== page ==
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Several rather sweeping assumptions about 19th-century slave narratives have made it difficult to fully understand or appreciate the significance of Solomon Northup’s 1853 autobiography, Twelve Years a Slave. One assumption is that slave narratives must, as their formal telos, demonstrate “through a variety of rhetorical means that they regard the writing of autobiography as in some ways uniquely self-liberating” (Andrews xi). This romantic model of writing and selfhood, which elegantly conflates self-expression, self-mastery, and self-advancement, typically takes Frederick Douglass’ 1845 Narrative as the foremost representative of the genre. 1 Another assumption, to a degree consequent upon the first, is that those narratives which rely on a white amanuensis are inherently less interesting than those which do not. The argument in this latter case is that however honorable his intentions, the amanuensis will inevitably shape the narrative to some extent, thereby undermining its authenticity both as history and autobiography. The only other organizational scheme readers have proven capable of recognizing in slave narratives is the providential: that found in those religiously-driven narratives (and narrative-inspired novels) for which the misfortunes and accidents undergone by the self achieve significance through the unveiling of their spiritual significance or necessity. Unlike the Douglass’ paradigm which is developed primarily through temporal figures, the providential mode chiefly utilizes spatial figures. Twelve Years a Slave conforms to neither of these models, and its reputation has suffered accordingly.

Northup’s narrative, though well known, has often been treated as a narrative of the second rank, albeit one with an unusually exciting and involving story as well as, thanks to the research of its modern editors, Sue Eakin and Joseph Logsdon, one with considerable historical value. However, Northup’s reliance on a white amanuensis, David Wilson, as well as the failure of the narrative to fulfill certain formal, generic expectations, has meant that analysis of the narrative patterns and philosophical perspective of the work have been almost entirely neglected. Its value has been seen as one of fact or historical record and not, as in the case of the so-called classic narratives, a matter of imposing meaningful, interpretive form on its subject matter. To the limited extent that the form of Twelve Years has been examined, it has been dismissed as a clichéd and none-too-skilled repetition of narrative motifs and figures from a hundred other slave stories. David Wilson, the amanuensis, too, is taken to task for the obtrusiveness of his stale, genteel diction and images. 2 [End Page 243]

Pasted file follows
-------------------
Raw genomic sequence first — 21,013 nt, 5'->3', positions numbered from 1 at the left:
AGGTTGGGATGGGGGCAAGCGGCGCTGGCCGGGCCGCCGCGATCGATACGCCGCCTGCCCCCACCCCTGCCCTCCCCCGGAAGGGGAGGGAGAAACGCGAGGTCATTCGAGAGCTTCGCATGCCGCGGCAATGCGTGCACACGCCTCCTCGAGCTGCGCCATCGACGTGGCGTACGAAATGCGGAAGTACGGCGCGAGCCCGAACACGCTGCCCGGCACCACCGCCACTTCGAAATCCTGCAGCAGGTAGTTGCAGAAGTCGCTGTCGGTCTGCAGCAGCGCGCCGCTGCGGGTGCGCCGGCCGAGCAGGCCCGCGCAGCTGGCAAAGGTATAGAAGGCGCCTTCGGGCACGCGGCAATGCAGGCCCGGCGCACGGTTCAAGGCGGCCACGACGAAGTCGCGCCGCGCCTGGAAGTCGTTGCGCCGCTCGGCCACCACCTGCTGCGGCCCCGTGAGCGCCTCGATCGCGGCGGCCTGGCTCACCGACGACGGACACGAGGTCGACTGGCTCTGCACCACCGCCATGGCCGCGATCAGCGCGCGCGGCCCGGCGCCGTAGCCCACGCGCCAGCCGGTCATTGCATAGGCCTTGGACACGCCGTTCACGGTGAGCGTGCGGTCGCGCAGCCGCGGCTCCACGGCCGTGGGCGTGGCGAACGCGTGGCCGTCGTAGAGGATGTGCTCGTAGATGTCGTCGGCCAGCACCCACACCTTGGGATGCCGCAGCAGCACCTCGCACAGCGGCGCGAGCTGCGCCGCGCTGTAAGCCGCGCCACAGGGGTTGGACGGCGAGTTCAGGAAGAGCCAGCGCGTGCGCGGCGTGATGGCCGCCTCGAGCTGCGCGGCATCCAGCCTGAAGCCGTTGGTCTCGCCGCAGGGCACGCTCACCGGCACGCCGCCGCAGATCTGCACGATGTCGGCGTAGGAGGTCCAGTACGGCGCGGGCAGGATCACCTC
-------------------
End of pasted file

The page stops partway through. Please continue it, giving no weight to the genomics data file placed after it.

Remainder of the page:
Now Wilson is, admittedly, a problem. But in his defense let it be said that, in regard to slavery at least, Wilson appears to have had no particular political agenda to whose ends he manipulates the story. A small town lawyer, former school superintendent, and amateur writer, Wilson’s only other works include The Life of Jane McCrea, with an Account of Burgoyne’s Expedition in 1777, an account of an Indian massacre of that year, and Henrietta Robinson, an account of a notorious murder in 19th-century New York. There is no record indicating any activity on his part in antislavery. Instead, Wilson seems to have primarily seen Northup’s adventures as merely an opportunity to tell and sell a particularly sensationalistic tale. 3 His lack of tendentiousness allows Northup’s own nuanced vision of slavery to be articulated within the work without polemical over-simplification. Twelve Years is convincingly Northup’s tale and no one else’s because of its amazing attention to empirical detail and unwillingness to reduce the complexity of Northup’s experience to a stark moral allegory. Whereas the firm, confident teleological structure of Douglass’ Narrative reflects his intention to persuade, the more problematic organization and emphasis of Twelve Years can be most usefully seen as reflecting Northup’s own difficulty in making sense of his experiences. Even if Northup had possessed Douglass’ rhetorical prowess, it seems doubtful that he would have constructed a narrative as assured in its judgments and analysis as Douglass’. Twelve Years moves toward an understanding of the ironies of slavery quite unlike that of Douglass or most other antislavery writers of the day.

Of course assigning an independent perspective to a protagonist whom we only see second-hand through the prose of his amanuensis seems a shaky proposition at best and speculating on the narrative he might have written under other circumstances is even more problematic. But even in its present form, Twelve Years does in fact display a narrative strategy which is reducible neither to Wilson’s good story nor to the shared structures and figures of slave narratives in general. Northup’s narrative offers a critical vision of slavery which implicitly rejects two prevailing methods for understanding both the individual slave and the institution as a whole—the rational and the providential and their chief organizational schemes, the temporal and the spatial. Moreover, in offering his critique, Northup displays an understanding of the nature of justice and individual identity unlike almost anything else I have seen in contemporary narratives.